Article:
Prologue to The Battle of Boonville
At the beginning of 1861, the struggle for Missouri was taking place between two men, Governor Claiborne Fox Jackson and Congressman Francis P. Blair, Jr. Governor Jackson was the leader of the pro-Southern factions in the state while Congressman Blair led the Unconditional Unionists in Missouri and had been a supporter of Lincoln's candidacy for the Presidency.
On January 3, 1861, Claiborne Fox Jackson took the oath of office to become the 15th Governor of the State of Missouri. In his inaugural address, Jackson words were clear that he aligned himself with pro-Southern Democrats. He also called on the State Assembly to call a Missouri State Convention and to reorganize the State's militia.
In March of 1861, the delegates at the Missouri State Convention adopted resolutions that refused to pledge the state in any way to secession and pledged the state's support to any compromise that could be devised to lead the Union away from dissolution. The convention delegates were decidedly against a civil war.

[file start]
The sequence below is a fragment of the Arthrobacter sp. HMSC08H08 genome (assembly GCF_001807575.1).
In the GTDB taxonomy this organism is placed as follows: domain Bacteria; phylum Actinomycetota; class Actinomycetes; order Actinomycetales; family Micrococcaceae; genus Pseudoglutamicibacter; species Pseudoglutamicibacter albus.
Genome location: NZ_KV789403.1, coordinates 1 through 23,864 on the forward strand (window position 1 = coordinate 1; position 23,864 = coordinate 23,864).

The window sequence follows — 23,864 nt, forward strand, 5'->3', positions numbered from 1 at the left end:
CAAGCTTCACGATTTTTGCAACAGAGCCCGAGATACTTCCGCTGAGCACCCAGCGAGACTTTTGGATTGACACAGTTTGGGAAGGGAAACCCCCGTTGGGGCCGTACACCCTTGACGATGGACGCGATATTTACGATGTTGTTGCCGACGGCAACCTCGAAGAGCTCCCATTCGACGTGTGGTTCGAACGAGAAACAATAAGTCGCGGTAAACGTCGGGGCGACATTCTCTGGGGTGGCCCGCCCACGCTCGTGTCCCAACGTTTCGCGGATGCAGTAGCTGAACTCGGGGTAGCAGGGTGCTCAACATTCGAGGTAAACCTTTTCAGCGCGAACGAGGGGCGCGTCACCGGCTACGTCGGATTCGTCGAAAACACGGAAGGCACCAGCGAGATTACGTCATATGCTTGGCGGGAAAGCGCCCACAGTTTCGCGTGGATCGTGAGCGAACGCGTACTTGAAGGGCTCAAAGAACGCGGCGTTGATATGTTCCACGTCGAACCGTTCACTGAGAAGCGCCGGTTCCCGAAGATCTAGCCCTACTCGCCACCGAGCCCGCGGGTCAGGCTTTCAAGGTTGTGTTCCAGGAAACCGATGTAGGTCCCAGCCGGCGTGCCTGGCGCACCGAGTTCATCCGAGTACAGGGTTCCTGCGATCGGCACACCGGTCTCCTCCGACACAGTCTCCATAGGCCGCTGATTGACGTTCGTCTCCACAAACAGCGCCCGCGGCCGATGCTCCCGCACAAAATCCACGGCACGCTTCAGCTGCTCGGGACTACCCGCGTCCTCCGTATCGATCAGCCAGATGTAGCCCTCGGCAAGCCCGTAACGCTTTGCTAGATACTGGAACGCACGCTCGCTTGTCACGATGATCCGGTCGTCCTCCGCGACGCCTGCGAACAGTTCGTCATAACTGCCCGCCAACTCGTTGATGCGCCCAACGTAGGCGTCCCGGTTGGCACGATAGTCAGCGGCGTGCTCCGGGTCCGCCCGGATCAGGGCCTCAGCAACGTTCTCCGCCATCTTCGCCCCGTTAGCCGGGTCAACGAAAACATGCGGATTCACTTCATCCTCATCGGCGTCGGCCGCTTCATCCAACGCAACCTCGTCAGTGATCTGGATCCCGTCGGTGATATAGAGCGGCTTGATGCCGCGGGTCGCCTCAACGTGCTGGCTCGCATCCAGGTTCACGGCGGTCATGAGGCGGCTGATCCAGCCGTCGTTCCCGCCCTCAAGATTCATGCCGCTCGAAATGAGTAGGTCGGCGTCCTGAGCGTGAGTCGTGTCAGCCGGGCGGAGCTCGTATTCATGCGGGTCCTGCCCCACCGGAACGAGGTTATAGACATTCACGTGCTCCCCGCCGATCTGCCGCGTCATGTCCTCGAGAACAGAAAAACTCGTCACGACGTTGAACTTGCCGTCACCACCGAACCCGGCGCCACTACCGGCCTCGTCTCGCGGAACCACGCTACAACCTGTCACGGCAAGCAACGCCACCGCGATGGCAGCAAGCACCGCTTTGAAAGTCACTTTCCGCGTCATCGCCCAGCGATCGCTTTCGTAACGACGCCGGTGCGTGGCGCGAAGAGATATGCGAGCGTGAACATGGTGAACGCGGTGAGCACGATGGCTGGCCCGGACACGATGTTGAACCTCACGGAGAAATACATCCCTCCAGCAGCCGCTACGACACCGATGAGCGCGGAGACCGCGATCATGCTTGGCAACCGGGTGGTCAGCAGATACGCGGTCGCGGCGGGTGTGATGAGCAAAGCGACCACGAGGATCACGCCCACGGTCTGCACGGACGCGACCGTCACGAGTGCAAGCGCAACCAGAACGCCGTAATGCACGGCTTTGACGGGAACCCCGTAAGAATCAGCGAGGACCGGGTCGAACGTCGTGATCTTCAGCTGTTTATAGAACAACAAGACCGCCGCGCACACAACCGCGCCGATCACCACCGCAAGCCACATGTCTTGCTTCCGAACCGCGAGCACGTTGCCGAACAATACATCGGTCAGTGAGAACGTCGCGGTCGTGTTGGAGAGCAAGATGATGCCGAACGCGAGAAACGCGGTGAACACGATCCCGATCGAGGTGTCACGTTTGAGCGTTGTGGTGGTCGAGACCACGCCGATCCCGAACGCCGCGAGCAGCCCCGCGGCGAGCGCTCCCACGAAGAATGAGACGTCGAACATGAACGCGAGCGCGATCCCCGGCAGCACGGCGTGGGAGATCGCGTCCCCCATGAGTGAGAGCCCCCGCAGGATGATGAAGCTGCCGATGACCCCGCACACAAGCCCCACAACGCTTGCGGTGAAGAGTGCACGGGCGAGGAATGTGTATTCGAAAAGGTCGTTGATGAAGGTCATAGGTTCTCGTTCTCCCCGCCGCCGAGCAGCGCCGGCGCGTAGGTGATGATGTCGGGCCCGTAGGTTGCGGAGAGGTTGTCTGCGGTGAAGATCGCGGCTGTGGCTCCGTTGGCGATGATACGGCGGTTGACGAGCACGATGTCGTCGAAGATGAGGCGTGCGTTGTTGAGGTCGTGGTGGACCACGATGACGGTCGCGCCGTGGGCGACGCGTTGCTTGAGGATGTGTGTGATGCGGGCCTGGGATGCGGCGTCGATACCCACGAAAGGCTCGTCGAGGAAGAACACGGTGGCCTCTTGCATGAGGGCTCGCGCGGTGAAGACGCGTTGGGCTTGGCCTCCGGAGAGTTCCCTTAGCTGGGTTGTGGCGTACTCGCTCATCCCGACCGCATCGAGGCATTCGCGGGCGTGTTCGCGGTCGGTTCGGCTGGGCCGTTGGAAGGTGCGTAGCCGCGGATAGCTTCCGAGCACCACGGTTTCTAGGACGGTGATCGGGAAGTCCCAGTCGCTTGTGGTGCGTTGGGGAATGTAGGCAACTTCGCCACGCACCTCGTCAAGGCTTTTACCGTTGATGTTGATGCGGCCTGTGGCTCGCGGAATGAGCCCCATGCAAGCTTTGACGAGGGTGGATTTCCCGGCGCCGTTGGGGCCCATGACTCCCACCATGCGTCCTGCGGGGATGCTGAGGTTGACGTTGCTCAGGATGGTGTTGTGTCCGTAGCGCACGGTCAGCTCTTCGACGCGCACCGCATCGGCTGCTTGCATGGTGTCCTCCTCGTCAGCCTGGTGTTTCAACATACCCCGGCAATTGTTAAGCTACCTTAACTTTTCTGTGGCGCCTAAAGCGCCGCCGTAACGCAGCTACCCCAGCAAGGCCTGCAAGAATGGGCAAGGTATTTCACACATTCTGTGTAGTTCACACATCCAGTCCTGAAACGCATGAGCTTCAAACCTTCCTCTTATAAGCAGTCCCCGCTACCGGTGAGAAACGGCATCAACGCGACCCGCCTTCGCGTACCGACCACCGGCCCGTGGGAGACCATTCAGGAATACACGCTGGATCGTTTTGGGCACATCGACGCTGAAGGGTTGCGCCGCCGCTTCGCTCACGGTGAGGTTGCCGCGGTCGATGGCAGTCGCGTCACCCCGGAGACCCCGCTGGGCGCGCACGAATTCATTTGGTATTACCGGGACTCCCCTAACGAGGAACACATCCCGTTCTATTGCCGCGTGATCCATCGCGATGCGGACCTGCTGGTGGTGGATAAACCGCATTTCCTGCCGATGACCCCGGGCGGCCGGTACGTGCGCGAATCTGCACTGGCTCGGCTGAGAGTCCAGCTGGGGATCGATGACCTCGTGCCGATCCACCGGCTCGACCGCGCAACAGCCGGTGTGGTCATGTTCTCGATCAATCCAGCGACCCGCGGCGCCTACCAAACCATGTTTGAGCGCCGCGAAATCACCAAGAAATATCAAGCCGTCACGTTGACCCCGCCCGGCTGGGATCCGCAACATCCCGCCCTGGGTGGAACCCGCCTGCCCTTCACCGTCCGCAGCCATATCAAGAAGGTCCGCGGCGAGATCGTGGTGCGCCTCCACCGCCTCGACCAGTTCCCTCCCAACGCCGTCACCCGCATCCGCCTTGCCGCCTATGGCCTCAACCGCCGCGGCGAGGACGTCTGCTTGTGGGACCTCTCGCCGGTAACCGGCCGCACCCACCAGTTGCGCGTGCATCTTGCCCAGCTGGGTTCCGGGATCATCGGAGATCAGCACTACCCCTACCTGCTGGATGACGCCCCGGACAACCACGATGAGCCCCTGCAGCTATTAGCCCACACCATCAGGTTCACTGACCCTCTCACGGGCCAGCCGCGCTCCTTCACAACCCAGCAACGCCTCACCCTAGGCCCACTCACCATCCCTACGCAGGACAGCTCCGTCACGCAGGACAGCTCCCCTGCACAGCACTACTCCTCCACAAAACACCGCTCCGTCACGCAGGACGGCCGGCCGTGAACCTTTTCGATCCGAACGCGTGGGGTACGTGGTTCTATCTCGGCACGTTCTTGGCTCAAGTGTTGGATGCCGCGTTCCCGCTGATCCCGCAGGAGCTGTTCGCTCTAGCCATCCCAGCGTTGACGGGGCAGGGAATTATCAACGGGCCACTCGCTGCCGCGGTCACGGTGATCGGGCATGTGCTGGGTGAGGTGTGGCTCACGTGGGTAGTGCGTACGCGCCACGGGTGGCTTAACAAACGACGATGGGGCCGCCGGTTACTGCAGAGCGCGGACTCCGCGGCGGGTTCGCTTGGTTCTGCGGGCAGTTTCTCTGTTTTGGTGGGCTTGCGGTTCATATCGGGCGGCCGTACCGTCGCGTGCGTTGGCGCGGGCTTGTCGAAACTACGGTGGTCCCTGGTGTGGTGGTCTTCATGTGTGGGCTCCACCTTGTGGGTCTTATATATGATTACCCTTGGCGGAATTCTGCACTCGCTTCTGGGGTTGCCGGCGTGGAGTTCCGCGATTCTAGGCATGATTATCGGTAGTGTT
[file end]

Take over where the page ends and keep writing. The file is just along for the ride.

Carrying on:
Frank Blair, Jr. had a history of organizing paramilitary groups. He had formed the “Wide Awakes” to provide protection from mobs during the Republican campaign of 1860. During the early months of 1861, Blair would reorganize them into the Home Guards in order to provide pro-Union supporters with a counter to the pro-Southern “Minute Men” paramilitary groups.